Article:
Belfast Telegraph

Father murder accused 'depressed'

A young Gaelic football star accused of murdering his father with a gun he obtained by texting a friend claims he suffers from depression, a court has heard.

A detective told Omagh Magistrates' Court that Sean Hackett, 18, initially denied involvement in the death of his 60-year-old father Aloysius, but later admitted: "I did it, I shot him."

The father-of-four was found dead in the back yard of the family home near Auger, Co Tyrone, late last Friday night.

A defence lawyer told judge Bernie Kelly that the accused - last season's captain of the Tyrone gaelic football minor team - still had the full support and love of his mother Eilish, sister Aileen and two brothers Kevin and Conor, all of whom were in court for the remand hearing.

Ms Kelly granted the accused compassionate bail to attend his father's funeral under the strict condition that he is chaperoned by two volunteers, one of whom will be Tyrone GAA boss Mickey Harte.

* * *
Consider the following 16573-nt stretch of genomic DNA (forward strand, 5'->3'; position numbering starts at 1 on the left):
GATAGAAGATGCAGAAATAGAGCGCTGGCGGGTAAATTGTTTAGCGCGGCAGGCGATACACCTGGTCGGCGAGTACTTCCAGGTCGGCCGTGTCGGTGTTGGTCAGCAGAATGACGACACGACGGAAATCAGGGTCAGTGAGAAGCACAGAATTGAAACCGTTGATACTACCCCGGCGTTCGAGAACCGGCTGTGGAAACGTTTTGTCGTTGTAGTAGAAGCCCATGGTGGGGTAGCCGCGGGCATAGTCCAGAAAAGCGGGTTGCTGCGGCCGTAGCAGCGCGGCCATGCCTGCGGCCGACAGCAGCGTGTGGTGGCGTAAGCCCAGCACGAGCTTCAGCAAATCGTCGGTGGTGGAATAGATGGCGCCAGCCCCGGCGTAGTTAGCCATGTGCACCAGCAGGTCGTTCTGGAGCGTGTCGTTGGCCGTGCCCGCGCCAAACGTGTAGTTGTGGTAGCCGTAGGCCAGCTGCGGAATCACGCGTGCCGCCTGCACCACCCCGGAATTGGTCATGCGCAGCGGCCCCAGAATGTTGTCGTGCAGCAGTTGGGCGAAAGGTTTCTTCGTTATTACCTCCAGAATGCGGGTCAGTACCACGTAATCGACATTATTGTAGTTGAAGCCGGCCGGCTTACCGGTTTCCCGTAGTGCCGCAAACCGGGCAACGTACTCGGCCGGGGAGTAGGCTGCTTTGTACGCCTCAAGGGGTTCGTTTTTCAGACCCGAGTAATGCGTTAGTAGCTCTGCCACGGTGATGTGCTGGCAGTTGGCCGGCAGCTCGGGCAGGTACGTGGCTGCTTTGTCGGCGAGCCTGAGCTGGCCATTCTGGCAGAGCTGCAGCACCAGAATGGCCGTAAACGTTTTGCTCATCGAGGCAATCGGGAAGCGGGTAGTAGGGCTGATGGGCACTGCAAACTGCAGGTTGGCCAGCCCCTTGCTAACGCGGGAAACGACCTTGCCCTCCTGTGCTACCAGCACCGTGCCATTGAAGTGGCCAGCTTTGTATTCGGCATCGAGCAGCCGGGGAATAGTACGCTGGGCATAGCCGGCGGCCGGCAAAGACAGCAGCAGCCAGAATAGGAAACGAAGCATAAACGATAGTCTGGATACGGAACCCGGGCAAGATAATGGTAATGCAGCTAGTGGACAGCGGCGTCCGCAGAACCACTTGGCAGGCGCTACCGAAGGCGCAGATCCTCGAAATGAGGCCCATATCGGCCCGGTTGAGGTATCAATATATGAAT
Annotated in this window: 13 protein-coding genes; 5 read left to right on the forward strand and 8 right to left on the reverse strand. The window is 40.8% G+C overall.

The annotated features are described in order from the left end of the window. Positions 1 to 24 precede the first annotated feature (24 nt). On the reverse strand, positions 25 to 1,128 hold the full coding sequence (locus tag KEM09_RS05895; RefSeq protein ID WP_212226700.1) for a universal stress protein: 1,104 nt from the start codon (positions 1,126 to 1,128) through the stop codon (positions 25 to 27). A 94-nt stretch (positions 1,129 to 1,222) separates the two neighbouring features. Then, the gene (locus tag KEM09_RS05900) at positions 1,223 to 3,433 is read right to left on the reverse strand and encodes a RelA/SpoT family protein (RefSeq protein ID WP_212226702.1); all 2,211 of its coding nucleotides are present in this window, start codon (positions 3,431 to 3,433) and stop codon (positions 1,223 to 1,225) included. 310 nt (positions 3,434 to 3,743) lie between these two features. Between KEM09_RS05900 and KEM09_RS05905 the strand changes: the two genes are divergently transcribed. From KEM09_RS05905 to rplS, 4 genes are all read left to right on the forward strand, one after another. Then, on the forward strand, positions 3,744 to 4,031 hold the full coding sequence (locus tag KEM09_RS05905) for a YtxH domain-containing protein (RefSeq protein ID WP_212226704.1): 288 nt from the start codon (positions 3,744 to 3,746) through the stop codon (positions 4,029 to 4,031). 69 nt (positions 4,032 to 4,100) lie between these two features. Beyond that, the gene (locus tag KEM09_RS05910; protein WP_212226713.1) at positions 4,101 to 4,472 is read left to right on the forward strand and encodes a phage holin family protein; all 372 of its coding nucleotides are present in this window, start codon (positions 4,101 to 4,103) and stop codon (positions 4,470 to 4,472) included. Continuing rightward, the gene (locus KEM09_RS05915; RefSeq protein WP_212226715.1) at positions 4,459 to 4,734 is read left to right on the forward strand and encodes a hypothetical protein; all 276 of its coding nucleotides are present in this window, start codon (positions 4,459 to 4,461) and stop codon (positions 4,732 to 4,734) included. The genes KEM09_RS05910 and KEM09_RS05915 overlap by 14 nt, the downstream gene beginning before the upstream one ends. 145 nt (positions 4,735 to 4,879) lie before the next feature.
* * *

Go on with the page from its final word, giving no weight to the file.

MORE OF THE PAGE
His mother wept on a number of occasions in the public gallery. At one stage she and her children exchanged waves with the defendant in the dock.

The detective, who said she could connect Hackett to the charge, said that after initially telling police he found his father dead after coming back from a night out, the teenager later admitted shooting him. After that confession Hackett remained silent for three subsequent days of questioning, she said.

He instead submitted a written statement to police in which he admitted involvement in an "incident" which resulted in the death of his father, a man he "loved very much", the officer said. He also informed police that he has depression, she said.

Judge Kelly refused a standard bail application but granted compassionate bail for a number of hours to enable the accused to attend the requiem mass in Augher.

The Public Prosecution Service lodged an appeal against the judge's decision. Later at the Northern Ireland High Court, Mr Justice Horner rejected the appeal by the PPS.


From Belfast Telegraph